5 Decimal Octal Binary
6 Binary Numbers CONVERSION BETWEEN OCTAL AND BINARY SYSTEMS... As you have no doubt observed by this time, writing out and reading numbers in natural binary form is quite a nuisance because of the large number of digits involved. Since it is easy to convert natural binary numbers into octal numbers, it is practical to write or machine print out natural binary numbers as octal numbers for ease in handling. A couple of examples will show you how the conversions are made. EXAMPLE... Convert binary number to the octal equivalent. SOLUTION... The first step is to rewrite the number with the digits grouped in threes: Note that two zeros were placed in front of the first digit 1 in order to make every group complete. Next, write the decimal equivalent over each group of three: The octal equivalent of binary is 132.
7 Binary Numbers The hexadecimal system, or Hex, uses base 16, therefore there are 16 possible digit symbols. The hexadecimal system groups binary number by 4 s and from 0 to 9 it is the same as a decimal number equivalent in binary form. This means 0000 is 0, 0001 is 1, 0010 is 2 and so on to 1001 being 9, but then from 1010 to 1111 of binary the hexadecimal uses letters from A to F and then when it reaches the value of 16 it becomes 10 because the two groups of four binary numbers are When taken as a binary number it is while the decimal number is 16 and the hexadecimal number is 10. Therefore an 8 bit binary number (byte) is divided into two groups of four bits each. The chart in the next slide shows all of this.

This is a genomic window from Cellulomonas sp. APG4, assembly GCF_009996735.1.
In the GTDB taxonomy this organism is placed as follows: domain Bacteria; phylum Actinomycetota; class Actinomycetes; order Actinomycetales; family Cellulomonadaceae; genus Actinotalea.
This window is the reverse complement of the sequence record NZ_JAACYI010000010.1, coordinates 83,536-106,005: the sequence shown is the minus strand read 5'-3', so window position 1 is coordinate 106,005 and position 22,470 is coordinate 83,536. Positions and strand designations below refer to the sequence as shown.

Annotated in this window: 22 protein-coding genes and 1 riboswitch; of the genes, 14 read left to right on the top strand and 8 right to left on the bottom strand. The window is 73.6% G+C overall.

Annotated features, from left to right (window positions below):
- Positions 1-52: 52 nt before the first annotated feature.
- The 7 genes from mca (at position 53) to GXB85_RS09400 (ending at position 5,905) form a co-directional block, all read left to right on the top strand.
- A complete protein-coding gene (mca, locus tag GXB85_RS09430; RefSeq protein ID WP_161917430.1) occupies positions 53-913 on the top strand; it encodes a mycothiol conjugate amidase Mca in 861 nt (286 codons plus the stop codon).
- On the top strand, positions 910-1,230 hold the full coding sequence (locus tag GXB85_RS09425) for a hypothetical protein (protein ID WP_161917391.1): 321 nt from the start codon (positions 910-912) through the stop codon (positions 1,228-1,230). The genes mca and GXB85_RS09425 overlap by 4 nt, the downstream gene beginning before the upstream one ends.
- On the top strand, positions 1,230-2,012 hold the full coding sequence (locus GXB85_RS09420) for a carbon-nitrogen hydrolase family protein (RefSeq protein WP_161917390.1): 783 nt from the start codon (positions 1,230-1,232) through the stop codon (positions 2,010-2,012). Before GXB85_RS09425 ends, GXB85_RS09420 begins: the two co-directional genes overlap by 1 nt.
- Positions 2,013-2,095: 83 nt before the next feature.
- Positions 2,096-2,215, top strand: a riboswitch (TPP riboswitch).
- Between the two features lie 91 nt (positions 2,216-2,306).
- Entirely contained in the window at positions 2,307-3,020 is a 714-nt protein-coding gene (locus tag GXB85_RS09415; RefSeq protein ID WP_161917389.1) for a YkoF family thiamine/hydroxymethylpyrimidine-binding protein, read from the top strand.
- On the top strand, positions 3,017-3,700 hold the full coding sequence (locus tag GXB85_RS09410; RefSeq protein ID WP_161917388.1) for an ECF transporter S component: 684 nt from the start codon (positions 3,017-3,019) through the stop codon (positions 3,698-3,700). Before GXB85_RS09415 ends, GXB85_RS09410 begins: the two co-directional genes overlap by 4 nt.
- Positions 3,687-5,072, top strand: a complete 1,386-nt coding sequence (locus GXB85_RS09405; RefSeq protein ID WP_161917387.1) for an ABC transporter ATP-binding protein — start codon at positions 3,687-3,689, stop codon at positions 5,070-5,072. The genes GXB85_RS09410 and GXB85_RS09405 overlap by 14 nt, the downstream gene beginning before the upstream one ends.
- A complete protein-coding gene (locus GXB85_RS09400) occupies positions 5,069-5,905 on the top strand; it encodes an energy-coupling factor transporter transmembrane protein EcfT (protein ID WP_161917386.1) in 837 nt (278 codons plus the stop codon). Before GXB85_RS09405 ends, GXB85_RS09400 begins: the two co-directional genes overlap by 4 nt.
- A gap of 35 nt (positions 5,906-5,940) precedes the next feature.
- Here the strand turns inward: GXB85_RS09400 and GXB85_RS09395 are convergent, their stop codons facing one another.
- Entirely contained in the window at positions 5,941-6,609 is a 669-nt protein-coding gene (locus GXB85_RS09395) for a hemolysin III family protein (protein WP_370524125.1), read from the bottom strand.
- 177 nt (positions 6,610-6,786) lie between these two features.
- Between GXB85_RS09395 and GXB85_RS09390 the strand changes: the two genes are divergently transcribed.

8 Decimal Octal Binary Hex A B C D E F
9 Binary Numbers CONVERSION BETWEEN HEXADECIMAL AND BINARY SYSTEMS... As you have no doubt observed by this time, writing out and reading numbers in natural binary form is quite a nuisance because of the large number of digits involved. Since it is easy to convert natural binary numbers into hexadecimal numbers, it is practical to write or machine print out natural binary numbers as hexadecimal numbers for ease in handling. A couple of examples will show you how the conversions are made. EXAMPLE... Convert binary number to the hexadecimal equivalent. SOLUTION... The first step is to rewrite the number with the digits grouped in fours: Note the zero were placed in front of the first digit 1 in order to make the two groups complete. Next, write the decimal equivalent over each group: 5 A The hexadecimal equivalent of binary is 5A.